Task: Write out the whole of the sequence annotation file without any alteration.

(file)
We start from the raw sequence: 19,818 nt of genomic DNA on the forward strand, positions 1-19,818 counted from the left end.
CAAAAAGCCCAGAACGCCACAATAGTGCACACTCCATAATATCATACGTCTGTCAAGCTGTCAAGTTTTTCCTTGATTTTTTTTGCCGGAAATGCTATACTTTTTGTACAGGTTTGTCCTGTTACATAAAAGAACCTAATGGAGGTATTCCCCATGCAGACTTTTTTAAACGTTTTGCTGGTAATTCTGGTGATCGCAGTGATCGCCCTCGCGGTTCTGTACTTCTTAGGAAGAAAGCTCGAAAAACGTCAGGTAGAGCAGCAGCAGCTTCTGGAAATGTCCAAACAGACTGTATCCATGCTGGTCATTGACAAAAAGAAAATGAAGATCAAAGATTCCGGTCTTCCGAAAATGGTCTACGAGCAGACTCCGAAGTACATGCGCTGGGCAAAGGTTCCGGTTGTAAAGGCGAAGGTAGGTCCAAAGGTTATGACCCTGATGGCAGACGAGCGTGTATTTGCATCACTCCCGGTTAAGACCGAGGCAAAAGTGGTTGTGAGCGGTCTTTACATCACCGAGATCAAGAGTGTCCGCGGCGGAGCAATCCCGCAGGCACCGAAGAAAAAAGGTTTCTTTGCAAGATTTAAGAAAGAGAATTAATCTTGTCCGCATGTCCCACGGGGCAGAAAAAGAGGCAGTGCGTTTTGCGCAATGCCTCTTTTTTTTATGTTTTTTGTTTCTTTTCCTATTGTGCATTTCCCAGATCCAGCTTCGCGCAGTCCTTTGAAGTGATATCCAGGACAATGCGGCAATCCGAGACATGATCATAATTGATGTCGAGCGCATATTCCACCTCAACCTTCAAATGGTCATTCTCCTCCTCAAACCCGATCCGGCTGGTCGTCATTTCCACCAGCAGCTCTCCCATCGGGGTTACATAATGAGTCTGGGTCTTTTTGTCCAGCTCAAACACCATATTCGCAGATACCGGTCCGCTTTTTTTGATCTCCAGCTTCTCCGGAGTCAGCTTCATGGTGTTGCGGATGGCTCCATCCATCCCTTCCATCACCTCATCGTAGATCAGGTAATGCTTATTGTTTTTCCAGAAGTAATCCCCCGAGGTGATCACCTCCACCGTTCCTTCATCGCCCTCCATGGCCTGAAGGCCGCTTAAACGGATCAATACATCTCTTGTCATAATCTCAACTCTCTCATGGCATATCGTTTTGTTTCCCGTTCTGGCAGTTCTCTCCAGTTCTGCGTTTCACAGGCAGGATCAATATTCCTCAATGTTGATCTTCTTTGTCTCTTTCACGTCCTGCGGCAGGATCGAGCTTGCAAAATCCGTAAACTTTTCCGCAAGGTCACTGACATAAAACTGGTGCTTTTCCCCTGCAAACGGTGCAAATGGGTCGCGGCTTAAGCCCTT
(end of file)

We start from the raw sequence: 19,818 nt of genomic DNA on the forward strand, positions 1-19,818 counted from the left end.
CAAAAAGCCCAGAACGCCACAATAGTGCACACTCCATAATATCATACGTCTGTCAAGCTGTCAAGTTTTTCCTTGATTTTTTTTGCCGGAAATGCTATACTTTTTGTACAGGTTTGTCCTGTTACATAAAAGAACCTAATGGAGGTATTCCCCATGCAGACTTTTTTAAACGTTTTGCTGGTAATTCTGGTGATCGCAGTGATCGCCCTCGCGGTTCTGTACTTCTTAGGAAGAAAGCTCGAAAAACGTCAGGTAGAGCAGCAGCAGCTTCTGGAAATGTCCAAACAGACTGTATCCATGCTGGTCATTGACAAAAAGAAAATGAAGATCAAAGATTCCGGTCTTCCGAAAATGGTCTACGAGCAGACTCCGAAGTACATGCGCTGGGCAAAGGTTCCGGTTGTAAAGGCGAAGGTAGGTCCAAAGGTTATGACCCTGATGGCAGACGAGCGTGTATTTGCATCACTCCCGGTTAAGACCGAGGCAAAAGTGGTTGTGAGCGGTCTTTACATCACCGAGATCAAGAGTGTCCGCGGCGGAGCAATCCCGCAGGCACCGAAGAAAAAAGGTTTCTTTGCAAGATTTAAGAAAGAGAATTAATCTTGTCCGCATGTCCCACGGGGCAGAAAAAGAGGCAGTGCGTTTTGCGCAATGCCTCTTTTTTTTATGTTTTTTGTTTCTTTTCCTATTGTGCATTTCCCAGATCCAGCTTCGCGCAGTCCTTTGAAGTGATATCCAGGACAATGCGGCAATCCGAGACATGATCATAATTGATGTCGAGCGCATATTCCACCTCAACCTTCAAATGGTCATTCTCCTCCTCAAACCCGATCCGGCTGGTCGTCATTTCCACCAGCAGCTCTCCCATCGGGGTTACATAATGAGTCTGGGTCTTTTTGTCCAGCTCAAACACCATATTCGCAGATACCGGTCCGCTTTTTTTGATCTCCAGCTTCTCCGGAGTCAGCTTCATGGTGTTGCGGATGGCTCCATCCATCCCTTCCATCACCTCATCGTAGATCAGGTAATGCTTATTGTTTTTCCAGAAGTAATCCCCCGAGGTGATCACCTCCACCGTTCCTTCATCGCCCTCCATGGCCTGAAGGCCGCTTAAACGGATCAATACATCTCTTGTCATAATCTCAACTCTCTCATGGCATATCGTTTTGTTTCCCGTTCTGGCAGTTCTCTCCAGTTCTGCGTTTCACAGGCAGGATCAATATTCCTCAATGTTGATCTTCTTTGTCTCTTTCACGTCCTGCGGCAGGATCGAGCTTGCAAAATCCGTAAACTTTTCCGCAAGGTCACTGACATAAAACTGGTGCTTTTCCCCTGCAAACGGTGCAAATGGGTCGCGGCTTAAGCCCTT